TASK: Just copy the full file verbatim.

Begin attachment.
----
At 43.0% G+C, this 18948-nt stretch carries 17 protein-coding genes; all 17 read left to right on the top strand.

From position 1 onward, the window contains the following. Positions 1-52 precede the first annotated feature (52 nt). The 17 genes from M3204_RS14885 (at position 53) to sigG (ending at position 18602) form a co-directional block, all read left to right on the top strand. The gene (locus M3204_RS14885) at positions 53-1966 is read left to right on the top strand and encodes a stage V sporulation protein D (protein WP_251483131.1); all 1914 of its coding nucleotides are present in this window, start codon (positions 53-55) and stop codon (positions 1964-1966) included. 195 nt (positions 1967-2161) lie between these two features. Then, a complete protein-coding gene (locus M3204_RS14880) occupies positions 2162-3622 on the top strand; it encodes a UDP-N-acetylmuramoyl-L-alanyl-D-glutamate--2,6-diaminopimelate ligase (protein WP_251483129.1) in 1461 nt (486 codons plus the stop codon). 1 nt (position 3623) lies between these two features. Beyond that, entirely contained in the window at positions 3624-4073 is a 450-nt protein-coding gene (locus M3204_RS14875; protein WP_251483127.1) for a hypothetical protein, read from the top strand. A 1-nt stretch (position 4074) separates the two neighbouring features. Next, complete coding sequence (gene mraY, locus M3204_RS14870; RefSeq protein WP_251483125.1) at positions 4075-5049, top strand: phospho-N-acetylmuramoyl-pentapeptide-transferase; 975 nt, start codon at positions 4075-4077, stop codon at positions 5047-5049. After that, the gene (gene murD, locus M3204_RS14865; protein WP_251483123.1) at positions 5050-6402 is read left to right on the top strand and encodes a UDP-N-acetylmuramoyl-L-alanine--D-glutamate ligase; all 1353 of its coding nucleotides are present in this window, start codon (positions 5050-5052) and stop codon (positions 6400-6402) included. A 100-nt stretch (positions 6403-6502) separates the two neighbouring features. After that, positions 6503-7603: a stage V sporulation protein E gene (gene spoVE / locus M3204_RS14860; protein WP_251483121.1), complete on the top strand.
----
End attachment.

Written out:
At 43.0% G+C, this 18948-nt stretch carries 17 protein-coding genes; all 17 read left to right on the top strand.

From position 1 onward, the window contains the following. Positions 1-52 precede the first annotated feature (52 nt). The 17 genes from M3204_RS14885 (at position 53) to sigG (ending at position 18602) form a co-directional block, all read left to right on the top strand. The gene (locus M3204_RS14885) at positions 53-1966 is read left to right on the top strand and encodes a stage V sporulation protein D (protein WP_251483131.1); all 1914 of its coding nucleotides are present in this window, start codon (positions 53-55) and stop codon (positions 1964-1966) included. 195 nt (positions 1967-2161) lie between these two features. Then, a complete protein-coding gene (locus M3204_RS14880) occupies positions 2162-3622 on the top strand; it encodes a UDP-N-acetylmuramoyl-L-alanyl-D-glutamate--2,6-diaminopimelate ligase (protein WP_251483129.1) in 1461 nt (486 codons plus the stop codon). 1 nt (position 3623) lies between these two features. Beyond that, entirely contained in the window at positions 3624-4073 is a 450-nt protein-coding gene (locus M3204_RS14875; protein WP_251483127.1) for a hypothetical protein, read from the top strand. A 1-nt stretch (position 4074) separates the two neighbouring features. Next, complete coding sequence (gene mraY, locus M3204_RS14870; RefSeq protein WP_251483125.1) at positions 4075-5049, top strand: phospho-N-acetylmuramoyl-pentapeptide-transferase; 975 nt, start codon at positions 4075-4077, stop codon at positions 5047-5049. After that, the gene (gene murD, locus M3204_RS14865; protein WP_251483123.1) at positions 5050-6402 is read left to right on the top strand and encodes a UDP-N-acetylmuramoyl-L-alanine--D-glutamate ligase; all 1353 of its coding nucleotides are present in this window, start codon (positions 5050-5052) and stop codon (positions 6400-6402) included. A 100-nt stretch (positions 6403-6502) separates the two neighbouring features. After that, positions 6503-7603: a stage V sporulation protein E gene (gene spoVE / locus M3204_RS14860; protein WP_251483121.1), complete on the top strand.